Review: Amtrak California Passengers are Starving for New Trains
A look at Amtrak's new 'Venture' car rolling stock on the train that runs between Oakland and Bakersfield
3:34 PM PST on February 1, 2024
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New train cars started rolling on Amtrak's San Joaquin, the state-supported service that connects Oakland and the Central Valley, just before the Christmas break. Unfortunately, Amtrak passengers on these cars discovered they had nothing to eat.
But more on that later.
It's worth noting that the roll-out of the new "Venture" cars pictured in the lead image was done with no fanfare. BART worked hard to publicize its roll-out of the "fleet of the future." Caltrain invited the press and the public on multiple occasions to view its new Stadler electric trains in San Jose and San Francisco. But Amtrak only held a joint press-conference for the new trains with Siemens, the manufacturer, at their plant 13 miles from Amtrak's Sacramento station. There was no public launch.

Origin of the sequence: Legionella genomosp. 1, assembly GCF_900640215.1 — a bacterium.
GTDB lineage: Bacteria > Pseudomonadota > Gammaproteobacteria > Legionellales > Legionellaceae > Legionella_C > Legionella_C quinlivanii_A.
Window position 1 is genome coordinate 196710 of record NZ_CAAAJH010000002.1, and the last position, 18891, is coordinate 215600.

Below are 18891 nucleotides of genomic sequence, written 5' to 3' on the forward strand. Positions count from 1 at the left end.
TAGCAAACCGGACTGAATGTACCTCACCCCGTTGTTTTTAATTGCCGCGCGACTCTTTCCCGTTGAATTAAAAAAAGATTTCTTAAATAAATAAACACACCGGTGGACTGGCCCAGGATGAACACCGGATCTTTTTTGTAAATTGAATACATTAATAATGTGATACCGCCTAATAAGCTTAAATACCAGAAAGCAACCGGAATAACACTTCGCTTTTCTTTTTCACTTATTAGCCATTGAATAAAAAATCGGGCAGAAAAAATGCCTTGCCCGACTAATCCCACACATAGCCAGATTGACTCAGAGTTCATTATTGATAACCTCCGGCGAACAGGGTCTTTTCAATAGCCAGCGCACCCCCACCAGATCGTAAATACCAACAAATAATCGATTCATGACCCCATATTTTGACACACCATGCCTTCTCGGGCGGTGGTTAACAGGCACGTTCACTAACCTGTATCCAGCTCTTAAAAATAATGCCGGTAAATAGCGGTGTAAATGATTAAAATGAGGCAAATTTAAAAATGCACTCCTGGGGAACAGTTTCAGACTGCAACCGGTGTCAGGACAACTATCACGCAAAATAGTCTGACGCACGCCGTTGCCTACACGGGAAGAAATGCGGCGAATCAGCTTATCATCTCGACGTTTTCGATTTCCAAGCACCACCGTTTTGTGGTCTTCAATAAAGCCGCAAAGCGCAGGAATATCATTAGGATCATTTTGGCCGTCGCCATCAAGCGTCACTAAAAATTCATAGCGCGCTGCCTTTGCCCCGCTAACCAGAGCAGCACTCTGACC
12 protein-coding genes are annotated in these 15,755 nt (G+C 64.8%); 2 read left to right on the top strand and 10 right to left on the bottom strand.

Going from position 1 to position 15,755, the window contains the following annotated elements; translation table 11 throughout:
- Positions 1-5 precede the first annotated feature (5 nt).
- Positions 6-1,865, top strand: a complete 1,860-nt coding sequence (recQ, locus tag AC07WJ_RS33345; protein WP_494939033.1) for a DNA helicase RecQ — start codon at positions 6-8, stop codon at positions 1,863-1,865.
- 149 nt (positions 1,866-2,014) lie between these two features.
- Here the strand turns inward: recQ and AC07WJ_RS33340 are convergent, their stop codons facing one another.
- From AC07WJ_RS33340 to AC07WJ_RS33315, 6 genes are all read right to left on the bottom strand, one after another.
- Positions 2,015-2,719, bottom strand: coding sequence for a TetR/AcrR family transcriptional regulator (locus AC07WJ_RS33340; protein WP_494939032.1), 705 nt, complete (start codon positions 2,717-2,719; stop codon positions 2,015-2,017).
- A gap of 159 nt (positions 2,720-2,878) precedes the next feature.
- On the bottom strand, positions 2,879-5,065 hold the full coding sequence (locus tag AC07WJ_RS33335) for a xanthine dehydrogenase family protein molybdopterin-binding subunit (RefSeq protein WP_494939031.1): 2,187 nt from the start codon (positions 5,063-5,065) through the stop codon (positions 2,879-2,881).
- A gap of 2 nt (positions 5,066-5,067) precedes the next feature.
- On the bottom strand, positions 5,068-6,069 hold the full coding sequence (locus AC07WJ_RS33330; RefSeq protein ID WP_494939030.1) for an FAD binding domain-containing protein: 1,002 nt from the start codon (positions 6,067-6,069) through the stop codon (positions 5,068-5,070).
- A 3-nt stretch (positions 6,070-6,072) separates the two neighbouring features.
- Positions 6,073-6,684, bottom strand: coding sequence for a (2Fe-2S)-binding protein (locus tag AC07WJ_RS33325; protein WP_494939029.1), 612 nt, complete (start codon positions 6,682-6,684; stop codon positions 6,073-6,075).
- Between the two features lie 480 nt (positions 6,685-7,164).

I only found out the new trains were in service -- on one early morning southbound run from Oakland to Bakersfield and one late evening return -- via social media.
I took a ride on the 7:36 a.m. train, and got off at Martinez at 8:25, just to try them out. Compared to the bi-levels they are replacing, they are more brightly lit, with high ceilings. There are nice, wide passageways between the cars. They're also quieter, with a smoother ride. And there are easily accessible AC and USB plugs between every seat.